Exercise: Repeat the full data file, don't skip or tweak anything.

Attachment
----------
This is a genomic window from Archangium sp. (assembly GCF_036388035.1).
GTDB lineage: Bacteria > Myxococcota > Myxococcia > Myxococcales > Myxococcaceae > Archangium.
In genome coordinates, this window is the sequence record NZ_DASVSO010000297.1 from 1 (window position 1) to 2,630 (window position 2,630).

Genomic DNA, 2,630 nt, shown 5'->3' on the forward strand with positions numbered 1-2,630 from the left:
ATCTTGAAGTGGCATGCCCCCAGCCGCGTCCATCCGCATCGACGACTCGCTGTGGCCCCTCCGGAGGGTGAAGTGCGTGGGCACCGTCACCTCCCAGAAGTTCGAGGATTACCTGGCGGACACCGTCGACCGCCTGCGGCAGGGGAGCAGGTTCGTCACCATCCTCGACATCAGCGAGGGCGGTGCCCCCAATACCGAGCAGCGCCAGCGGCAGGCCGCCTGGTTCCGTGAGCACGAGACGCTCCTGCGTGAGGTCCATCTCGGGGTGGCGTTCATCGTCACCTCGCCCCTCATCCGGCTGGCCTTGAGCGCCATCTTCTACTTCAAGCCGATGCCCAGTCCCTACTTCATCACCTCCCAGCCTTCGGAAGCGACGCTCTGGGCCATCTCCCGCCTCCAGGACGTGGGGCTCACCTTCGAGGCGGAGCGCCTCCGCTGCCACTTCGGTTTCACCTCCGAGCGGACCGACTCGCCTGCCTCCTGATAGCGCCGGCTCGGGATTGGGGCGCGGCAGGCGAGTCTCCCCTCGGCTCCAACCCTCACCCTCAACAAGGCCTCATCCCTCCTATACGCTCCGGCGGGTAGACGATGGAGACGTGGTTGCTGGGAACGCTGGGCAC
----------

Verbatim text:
This is a genomic window from Archangium sp. (assembly GCF_036388035.1).
GTDB lineage: Bacteria > Myxococcota > Myxococcia > Myxococcales > Myxococcaceae > Archangium.
In genome coordinates, this window is the sequence record NZ_DASVSO010000297.1 from 1 (window position 1) to 2,630 (window position 2,630).

Genomic DNA, 2,630 nt, shown 5'->3' on the forward strand with positions numbered 1-2,630 from the left:
ATCTTGAAGTGGCATGCCCCCAGCCGCGTCCATCCGCATCGACGACTCGCTGTGGCCCCTCCGGAGGGTGAAGTGCGTGGGCACCGTCACCTCCCAGAAGTTCGAGGATTACCTGGCGGACACCGTCGACCGCCTGCGGCAGGGGAGCAGGTTCGTCACCATCCTCGACATCAGCGAGGGCGGTGCCCCCAATACCGAGCAGCGCCAGCGGCAGGCCGCCTGGTTCCGTGAGCACGAGACGCTCCTGCGTGAGGTCCATCTCGGGGTGGCGTTCATCGTCACCTCGCCCCTCATCCGGCTGGCCTTGAGCGCCATCTTCTACTTCAAGCCGATGCCCAGTCCCTACTTCATCACCTCCCAGCCTTCGGAAGCGACGCTCTGGGCCATCTCCCGCCTCCAGGACGTGGGGCTCACCTTCGAGGCGGAGCGCCTCCGCTGCCACTTCGGTTTCACCTCCGAGCGGACCGACTCGCCTGCCTCCTGATAGCGCCGGCTCGGGATTGGGGCGCGGCAGGCGAGTCTCCCCTCGGCTCCAACCCTCACCCTCAACAAGGCCTCATCCCTCCTATACGCTCCGGCGGGTAGACGATGGAGACGTGGTTGCTGGGAACGCTGGGCAC